The relevance of cyberattacks has been evolving across both the cross-sectional and the time dimension of systemic risk. Regarding the cross-sectional dimension, rapid financial innovation and digitalisation is increasing the susceptibility of both financial and non-financial sectors to cyberattacks (Chart C.2). As interlinkages between real and financial activities increase, the potential grows for cyberattacks originating in the real economy to spread and create operational challenges for financial institutions. For instance, supply chain disruptions or power outages could result in operational difficulties for the financial sector, given its financial or technological dependence on real economy agents. Moreover, cyber risks emanating from the real economy could easily spill over to the financial sector, impair financial intermediation and feedback more broadly to the real economy, and vice versa. Accordingly, any discussion of the financial stability implications of cyberattacks requires taking a holistic macro-financial perspective.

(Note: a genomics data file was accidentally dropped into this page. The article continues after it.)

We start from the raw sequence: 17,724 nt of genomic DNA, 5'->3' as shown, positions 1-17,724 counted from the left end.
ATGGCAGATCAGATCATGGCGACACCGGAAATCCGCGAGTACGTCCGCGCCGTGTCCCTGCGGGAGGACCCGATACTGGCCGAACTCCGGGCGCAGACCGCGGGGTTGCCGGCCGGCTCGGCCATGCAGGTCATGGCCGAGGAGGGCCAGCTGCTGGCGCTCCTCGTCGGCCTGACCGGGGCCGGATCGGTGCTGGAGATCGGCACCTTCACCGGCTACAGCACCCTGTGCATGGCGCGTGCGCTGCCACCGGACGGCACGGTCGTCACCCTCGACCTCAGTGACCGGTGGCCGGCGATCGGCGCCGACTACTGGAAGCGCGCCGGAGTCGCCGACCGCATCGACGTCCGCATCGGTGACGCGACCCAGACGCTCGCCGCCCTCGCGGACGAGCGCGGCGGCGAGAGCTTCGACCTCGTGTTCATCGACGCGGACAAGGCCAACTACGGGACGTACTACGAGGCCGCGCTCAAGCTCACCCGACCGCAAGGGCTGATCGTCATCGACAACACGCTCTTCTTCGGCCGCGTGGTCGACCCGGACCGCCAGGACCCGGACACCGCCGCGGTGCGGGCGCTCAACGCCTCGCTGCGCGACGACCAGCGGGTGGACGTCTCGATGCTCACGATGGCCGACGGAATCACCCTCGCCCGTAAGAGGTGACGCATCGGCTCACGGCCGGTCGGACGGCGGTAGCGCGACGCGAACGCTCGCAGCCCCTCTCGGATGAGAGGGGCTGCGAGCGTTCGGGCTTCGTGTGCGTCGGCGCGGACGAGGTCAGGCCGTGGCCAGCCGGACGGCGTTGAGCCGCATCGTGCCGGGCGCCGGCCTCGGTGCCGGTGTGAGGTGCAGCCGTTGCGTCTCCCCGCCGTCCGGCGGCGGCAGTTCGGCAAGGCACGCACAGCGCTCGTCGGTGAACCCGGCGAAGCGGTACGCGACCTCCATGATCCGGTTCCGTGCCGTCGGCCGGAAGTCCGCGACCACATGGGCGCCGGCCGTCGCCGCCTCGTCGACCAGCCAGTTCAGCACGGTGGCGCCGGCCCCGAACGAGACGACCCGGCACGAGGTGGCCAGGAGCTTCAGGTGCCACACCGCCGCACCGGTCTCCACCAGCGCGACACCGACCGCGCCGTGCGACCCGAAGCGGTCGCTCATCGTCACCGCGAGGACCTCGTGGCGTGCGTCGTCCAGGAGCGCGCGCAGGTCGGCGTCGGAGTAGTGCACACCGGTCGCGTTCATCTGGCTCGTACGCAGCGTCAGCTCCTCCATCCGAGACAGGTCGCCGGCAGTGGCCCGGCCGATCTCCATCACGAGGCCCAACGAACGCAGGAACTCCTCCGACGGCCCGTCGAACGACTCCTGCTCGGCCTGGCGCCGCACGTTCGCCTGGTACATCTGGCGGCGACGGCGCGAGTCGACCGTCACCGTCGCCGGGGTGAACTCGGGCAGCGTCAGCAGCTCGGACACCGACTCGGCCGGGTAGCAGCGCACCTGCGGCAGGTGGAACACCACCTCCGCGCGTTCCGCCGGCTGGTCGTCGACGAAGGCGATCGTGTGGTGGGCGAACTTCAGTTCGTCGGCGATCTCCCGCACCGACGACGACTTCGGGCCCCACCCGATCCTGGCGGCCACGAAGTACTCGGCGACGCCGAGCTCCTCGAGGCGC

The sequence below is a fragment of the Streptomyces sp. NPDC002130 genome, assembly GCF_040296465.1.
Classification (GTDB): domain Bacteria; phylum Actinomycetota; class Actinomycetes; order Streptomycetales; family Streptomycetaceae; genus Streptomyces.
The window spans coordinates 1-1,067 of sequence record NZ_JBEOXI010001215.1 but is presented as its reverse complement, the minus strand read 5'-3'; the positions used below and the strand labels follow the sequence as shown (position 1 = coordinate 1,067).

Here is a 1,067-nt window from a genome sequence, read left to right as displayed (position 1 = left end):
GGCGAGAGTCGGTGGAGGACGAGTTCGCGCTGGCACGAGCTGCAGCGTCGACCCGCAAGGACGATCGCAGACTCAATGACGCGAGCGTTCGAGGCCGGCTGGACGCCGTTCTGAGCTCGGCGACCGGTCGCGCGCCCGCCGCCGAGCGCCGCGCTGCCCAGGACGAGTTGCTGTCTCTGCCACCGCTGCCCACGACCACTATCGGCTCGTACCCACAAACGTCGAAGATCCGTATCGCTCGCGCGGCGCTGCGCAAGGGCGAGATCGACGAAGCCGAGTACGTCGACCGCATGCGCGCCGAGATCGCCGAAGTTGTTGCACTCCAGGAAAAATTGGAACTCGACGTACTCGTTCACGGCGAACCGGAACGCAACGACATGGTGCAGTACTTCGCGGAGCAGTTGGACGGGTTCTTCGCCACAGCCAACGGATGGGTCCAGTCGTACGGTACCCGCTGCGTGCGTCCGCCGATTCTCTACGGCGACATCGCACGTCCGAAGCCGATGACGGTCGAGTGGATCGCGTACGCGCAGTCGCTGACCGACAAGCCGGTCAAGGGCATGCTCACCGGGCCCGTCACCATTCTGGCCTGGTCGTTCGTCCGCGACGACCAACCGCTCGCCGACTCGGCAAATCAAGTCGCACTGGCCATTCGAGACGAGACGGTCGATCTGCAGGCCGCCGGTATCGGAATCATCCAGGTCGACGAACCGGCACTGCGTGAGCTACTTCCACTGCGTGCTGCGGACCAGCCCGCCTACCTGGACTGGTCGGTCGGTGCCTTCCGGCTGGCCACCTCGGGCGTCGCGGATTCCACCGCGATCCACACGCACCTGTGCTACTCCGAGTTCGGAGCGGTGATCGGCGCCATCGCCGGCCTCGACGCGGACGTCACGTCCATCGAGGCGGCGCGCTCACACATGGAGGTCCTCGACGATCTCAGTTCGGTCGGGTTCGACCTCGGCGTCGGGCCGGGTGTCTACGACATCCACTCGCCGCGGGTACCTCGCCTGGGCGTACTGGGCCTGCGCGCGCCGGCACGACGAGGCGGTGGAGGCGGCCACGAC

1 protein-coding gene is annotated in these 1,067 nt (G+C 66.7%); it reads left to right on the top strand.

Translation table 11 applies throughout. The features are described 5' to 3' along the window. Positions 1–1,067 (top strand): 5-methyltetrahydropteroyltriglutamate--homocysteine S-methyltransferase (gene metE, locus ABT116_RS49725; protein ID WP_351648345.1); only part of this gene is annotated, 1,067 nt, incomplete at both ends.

Chart C.3

Cyberattacks could pose a systemic risk to the financial system given their potential to disrupt critical financial services and operations

Sources: ESRB, Cambridge Centre for Risk Studies and ECB.
Notes: Panel a: adapted from ESRB, see footnote 6 for full reference. Panel b: adapted from Table 3 in Cambridge Global Risk Index 2017, Cambridge Centre for Risk Studies, University of Cambridge, 2016.